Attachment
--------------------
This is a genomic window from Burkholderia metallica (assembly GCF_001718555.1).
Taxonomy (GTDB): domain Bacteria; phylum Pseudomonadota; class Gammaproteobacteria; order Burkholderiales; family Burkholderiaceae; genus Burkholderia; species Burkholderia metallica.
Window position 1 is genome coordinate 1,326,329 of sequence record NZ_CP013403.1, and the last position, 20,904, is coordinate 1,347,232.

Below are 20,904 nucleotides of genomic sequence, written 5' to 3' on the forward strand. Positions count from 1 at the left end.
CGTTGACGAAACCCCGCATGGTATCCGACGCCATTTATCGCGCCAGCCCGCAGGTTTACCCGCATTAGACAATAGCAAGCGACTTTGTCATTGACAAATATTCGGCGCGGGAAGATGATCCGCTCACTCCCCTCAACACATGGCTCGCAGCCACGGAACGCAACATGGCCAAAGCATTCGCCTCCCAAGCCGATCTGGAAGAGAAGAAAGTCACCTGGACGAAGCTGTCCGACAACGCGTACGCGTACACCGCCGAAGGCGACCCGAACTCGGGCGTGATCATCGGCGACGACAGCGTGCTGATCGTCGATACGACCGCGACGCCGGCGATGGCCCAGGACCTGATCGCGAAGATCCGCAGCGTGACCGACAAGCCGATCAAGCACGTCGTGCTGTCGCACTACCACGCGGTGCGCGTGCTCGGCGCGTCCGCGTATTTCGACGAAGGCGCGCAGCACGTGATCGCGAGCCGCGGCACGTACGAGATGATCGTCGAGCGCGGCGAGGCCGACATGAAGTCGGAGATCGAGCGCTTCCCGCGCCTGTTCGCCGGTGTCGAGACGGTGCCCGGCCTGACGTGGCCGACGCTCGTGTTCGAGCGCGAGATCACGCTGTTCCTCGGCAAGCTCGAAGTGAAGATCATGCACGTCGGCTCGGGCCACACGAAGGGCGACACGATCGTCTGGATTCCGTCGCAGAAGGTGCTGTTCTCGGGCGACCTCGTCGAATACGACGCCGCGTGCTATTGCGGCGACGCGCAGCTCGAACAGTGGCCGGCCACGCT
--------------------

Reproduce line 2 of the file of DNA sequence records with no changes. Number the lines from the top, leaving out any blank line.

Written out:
Taxonomy (GTDB): domain Bacteria; phylum Pseudomonadota; class Gammaproteobacteria; order Burkholderiales; family Burkholderiaceae; genus Burkholderia; species Burkholderia metallica.